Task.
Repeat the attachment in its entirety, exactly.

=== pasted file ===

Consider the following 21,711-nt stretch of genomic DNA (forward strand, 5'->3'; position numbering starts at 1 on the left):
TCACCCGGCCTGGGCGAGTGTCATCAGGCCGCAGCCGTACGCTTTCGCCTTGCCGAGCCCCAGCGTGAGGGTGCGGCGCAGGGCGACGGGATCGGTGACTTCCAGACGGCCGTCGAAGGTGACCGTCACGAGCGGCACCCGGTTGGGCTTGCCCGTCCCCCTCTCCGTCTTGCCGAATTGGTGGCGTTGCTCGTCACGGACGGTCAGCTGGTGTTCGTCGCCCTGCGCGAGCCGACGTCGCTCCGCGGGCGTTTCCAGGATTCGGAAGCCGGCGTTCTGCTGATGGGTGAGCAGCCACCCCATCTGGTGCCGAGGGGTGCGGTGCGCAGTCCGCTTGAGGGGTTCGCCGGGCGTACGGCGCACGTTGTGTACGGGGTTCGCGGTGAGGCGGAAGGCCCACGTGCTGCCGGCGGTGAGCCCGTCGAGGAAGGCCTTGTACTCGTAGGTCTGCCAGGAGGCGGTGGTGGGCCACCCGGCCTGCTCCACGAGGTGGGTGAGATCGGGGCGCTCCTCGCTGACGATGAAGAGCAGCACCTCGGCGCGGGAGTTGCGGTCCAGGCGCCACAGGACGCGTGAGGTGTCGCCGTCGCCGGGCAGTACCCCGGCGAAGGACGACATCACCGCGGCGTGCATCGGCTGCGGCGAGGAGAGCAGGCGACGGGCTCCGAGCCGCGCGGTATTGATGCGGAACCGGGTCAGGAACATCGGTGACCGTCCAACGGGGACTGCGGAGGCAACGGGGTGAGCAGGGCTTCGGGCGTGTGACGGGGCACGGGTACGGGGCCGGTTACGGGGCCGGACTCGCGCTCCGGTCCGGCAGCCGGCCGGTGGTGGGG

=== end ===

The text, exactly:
Consider the following 21,711-nt stretch of genomic DNA (forward strand, 5'->3'; position numbering starts at 1 on the left):
TCACCCGGCCTGGGCGAGTGTCATCAGGCCGCAGCCGTACGCTTTCGCCTTGCCGAGCCCCAGCGTGAGGGTGCGGCGCAGGGCGACGGGATCGGTGACTTCCAGACGGCCGTCGAAGGTGACCGTCACGAGCGGCACCCGGTTGGGCTTGCCCGTCCCCCTCTCCGTCTTGCCGAATTGGTGGCGTTGCTCGTCACGGACGGTCAGCTGGTGTTCGTCGCCCTGCGCGAGCCGACGTCGCTCCGCGGGCGTTTCCAGGATTCGGAAGCCGGCGTTCTGCTGATGGGTGAGCAGCCACCCCATCTGGTGCCGAGGGGTGCGGTGCGCAGTCCGCTTGAGGGGTTCGCCGGGCGTACGGCGCACGTTGTGTACGGGGTTCGCGGTGAGGCGGAAGGCCCACGTGCTGCCGGCGGTGAGCCCGTCGAGGAAGGCCTTGTACTCGTAGGTCTGCCAGGAGGCGGTGGTGGGCCACCCGGCCTGCTCCACGAGGTGGGTGAGATCGGGGCGCTCCTCGCTGACGATGAAGAGCAGCACCTCGGCGCGGGAGTTGCGGTCCAGGCGCCACAGGACGCGTGAGGTGTCGCCGTCGCCGGGCAGTACCCCGGCGAAGGACGACATCACCGCGGCGTGCATCGGCTGCGGCGAGGAGAGCAGGCGACGGGCTCCGAGCCGCGCGGTATTGATGCGGAACCGGGTCAGGAACATCGGTGACCGTCCAACGGGGACTGCGGAGGCAACGGGGTGAGCAGGGCTTCGGGCGTGTGACGGGGCACGGGTACGGGGCCGGTTACGGGGCCGGACTCGCGCTCCGGTCCGGCAGCCGGCCGGTGGTGGGG